As I write this summary there are stars shimmering through the thick Hemlock canopy surrounding our tiny house, implying a sense of clarity and peace. Shrieking winds raging through mountain passes, rime-coated clothing and ropes, and freshly hidden crevasses all seem like parts of a distant past...but this brief calm belies my recent experiences in the Coast mountains. Some colleagues and I have been developing a scale for rain, kind of like a 1-to-10 but with terms like: passing fancy, misting, drizzle, pouring, dumping, slashing, trouncing and absolutely trouncing and we have experienced all of this recently. And still there are brief periods of respite where stars appear, even the sun emerges, and it's "all good" again and we forget when the only indications of time of day were when it was either just grey or black outside. Yes it's been a tougher than average last couple of weeks but when the skies clear between these series of lows, man, it's a beautiful time of year to be in the mountains.
The leaves are changing amongst the deciduous valleys and riverbeds, the salmon are still running thick, bears are feasting on late berries and carrion, the mountains get a fresh coat of white overnight to shift back to brown in the evening, the air is crisp and many of the seasonal climbers have drifted back South to warmer and more stable climes which makes the mountains feel all the more empty and special. Gone are the long days of bold impunity, these are the days requiring us to pick and choose more judiciously and cautiously...and we reap greater rewards for our effort, in my opinion.
I spent the last week in the Tantalus Range where we climbed above an ocean of clouds with only neighbouring island-like summits visible around us. And then it rained like mad and we were pinned down wondering if we'd ever be dry again. The September 17th snow still lingers in the highest shaded folds and creases of the alpine around the Coast but the latest storms since then have been too warm to add any substantial accumulation. We witnessed glaciers transition from 25cm of snow back to bare ice in a matter of a couple days. The exception to this is farther along the North Coast near Bella Coola where fresh snow is hanging onto those far bigger mountains. Once the snow melted around here the glacier travel was fast and firm and relatively easy. Still, beware areas where new snow may still mask the edges of visible crevasses and moats.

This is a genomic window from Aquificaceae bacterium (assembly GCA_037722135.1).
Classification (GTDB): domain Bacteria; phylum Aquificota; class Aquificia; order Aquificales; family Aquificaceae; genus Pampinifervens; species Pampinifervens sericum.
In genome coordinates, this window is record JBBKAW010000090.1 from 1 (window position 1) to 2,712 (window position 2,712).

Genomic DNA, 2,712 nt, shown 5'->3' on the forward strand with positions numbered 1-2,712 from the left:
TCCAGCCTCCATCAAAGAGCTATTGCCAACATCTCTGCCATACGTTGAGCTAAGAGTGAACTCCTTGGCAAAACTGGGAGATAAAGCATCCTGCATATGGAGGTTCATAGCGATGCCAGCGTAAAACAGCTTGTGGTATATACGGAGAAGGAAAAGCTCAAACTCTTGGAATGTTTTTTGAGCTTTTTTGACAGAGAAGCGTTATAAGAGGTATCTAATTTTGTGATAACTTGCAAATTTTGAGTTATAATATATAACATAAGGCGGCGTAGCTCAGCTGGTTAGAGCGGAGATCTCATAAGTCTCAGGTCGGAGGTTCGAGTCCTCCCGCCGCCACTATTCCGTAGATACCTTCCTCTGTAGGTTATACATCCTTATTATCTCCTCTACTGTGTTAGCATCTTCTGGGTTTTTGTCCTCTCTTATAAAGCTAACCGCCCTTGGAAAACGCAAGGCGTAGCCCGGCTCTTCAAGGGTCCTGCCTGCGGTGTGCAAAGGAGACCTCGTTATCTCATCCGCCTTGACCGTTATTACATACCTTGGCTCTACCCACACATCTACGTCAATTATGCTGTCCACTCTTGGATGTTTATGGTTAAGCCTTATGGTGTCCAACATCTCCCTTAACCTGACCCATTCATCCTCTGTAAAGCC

We are once again in a period of potentially rapid change, as was evidenced this past week. Rain in the valleys may mean snow in the alpine so keep an eye on the freezing levels and plan accordingly. It's Fall, yes, but feels like Winter high up. One benefit to the recent snowfall was that it's acted like "glue" and we noted a substantial reduction in rockfall, that is until the snow melted. Even easy routes we would typical scramble felt more like 5th Class climbing due to slick lichens and, with another bout of rain in the forecast for Friday, I would expect things may not be exactly dry for the weekend.
That said, this looks like it will be a truly glorious weekend to be in the alpine. Overnight freezing levels for both Saturday and Sunday look to drop to ~1000m and skies will be clear. The cooler temps will lock up rockfall to some extent but will also form verglas so be on a look out for icy sections on shaded sides of the mountain where crampons or micro-spikes are advised. In the valleys around Squamish, sunny and low-elevation crags and rocks will dry out but many routes on the Chief will remain wet; we saw it glowing radiantly in the afternoon sun today, glistening wet all over. This is looking like a great weekend for alpine ridge routes as these will likely dry out the fastest. Have a great, safe weekend!